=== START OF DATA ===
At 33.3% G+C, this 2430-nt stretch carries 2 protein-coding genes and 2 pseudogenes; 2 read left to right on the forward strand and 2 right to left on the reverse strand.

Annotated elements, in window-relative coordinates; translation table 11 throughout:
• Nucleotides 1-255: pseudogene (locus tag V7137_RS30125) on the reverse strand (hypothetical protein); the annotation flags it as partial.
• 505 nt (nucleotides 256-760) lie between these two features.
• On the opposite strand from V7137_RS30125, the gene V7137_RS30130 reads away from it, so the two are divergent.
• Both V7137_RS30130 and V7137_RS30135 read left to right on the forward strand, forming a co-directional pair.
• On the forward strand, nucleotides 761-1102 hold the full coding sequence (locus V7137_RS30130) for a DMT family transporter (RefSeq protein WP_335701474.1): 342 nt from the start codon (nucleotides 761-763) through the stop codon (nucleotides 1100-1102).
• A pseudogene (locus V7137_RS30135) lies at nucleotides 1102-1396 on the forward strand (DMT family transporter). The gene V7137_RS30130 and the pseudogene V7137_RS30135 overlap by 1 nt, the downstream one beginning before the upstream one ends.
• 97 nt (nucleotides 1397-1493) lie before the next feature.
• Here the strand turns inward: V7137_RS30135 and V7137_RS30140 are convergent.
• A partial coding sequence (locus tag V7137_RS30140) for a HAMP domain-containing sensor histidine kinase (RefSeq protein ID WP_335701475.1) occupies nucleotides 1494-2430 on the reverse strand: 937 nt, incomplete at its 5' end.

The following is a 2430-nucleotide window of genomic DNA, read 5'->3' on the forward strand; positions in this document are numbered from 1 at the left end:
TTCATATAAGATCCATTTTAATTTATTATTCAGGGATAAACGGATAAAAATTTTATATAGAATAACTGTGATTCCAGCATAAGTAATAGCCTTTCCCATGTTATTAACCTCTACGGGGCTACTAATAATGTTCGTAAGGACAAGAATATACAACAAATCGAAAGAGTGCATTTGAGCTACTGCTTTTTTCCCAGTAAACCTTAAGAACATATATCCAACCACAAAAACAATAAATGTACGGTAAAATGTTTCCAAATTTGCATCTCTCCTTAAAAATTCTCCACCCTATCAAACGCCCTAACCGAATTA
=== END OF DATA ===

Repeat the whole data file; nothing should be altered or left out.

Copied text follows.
At 33.3% G+C, this 2430-nt stretch carries 2 protein-coding genes and 2 pseudogenes; 2 read left to right on the forward strand and 2 right to left on the reverse strand.

Annotated elements, in window-relative coordinates; translation table 11 throughout:
• Nucleotides 1-255: pseudogene (locus tag V7137_RS30125) on the reverse strand (hypothetical protein); the annotation flags it as partial.
• 505 nt (nucleotides 256-760) lie between these two features.
• On the opposite strand from V7137_RS30125, the gene V7137_RS30130 reads away from it, so the two are divergent.
• Both V7137_RS30130 and V7137_RS30135 read left to right on the forward strand, forming a co-directional pair.
• On the forward strand, nucleotides 761-1102 hold the full coding sequence (locus V7137_RS30130) for a DMT family transporter (RefSeq protein WP_335701474.1): 342 nt from the start codon (nucleotides 761-763) through the stop codon (nucleotides 1100-1102).
• A pseudogene (locus V7137_RS30135) lies at nucleotides 1102-1396 on the forward strand (DMT family transporter). The gene V7137_RS30130 and the pseudogene V7137_RS30135 overlap by 1 nt, the downstream one beginning before the upstream one ends.
• 97 nt (nucleotides 1397-1493) lie before the next feature.
• Here the strand turns inward: V7137_RS30135 and V7137_RS30140 are convergent.
• A partial coding sequence (locus tag V7137_RS30140) for a HAMP domain-containing sensor histidine kinase (RefSeq protein ID WP_335701475.1) occupies nucleotides 1494-2430 on the reverse strand: 937 nt, incomplete at its 5' end.

The following is a 2430-nucleotide window of genomic DNA, read 5'->3' on the forward strand; positions in this document are numbered from 1 at the left end:
TTCATATAAGATCCATTTTAATTTATTATTCAGGGATAAACGGATAAAAATTTTATATAGAATAACTGTGATTCCAGCATAAGTAATAGCCTTTCCCATGTTATTAACCTCTACGGGGCTACTAATAATGTTCGTAAGGACAAGAATATACAACAAATCGAAAGAGTGCATTTGAGCTACTGCTTTTTTCCCAGTAAACCTTAAGAACATATATCCAACCACAAAAACAATAAATGTACGGTAAAATGTTTCCAAATTTGCATCTCTCCTTAAAAATTCTCCACCCTATCAAACGCCCTAACCGAATTA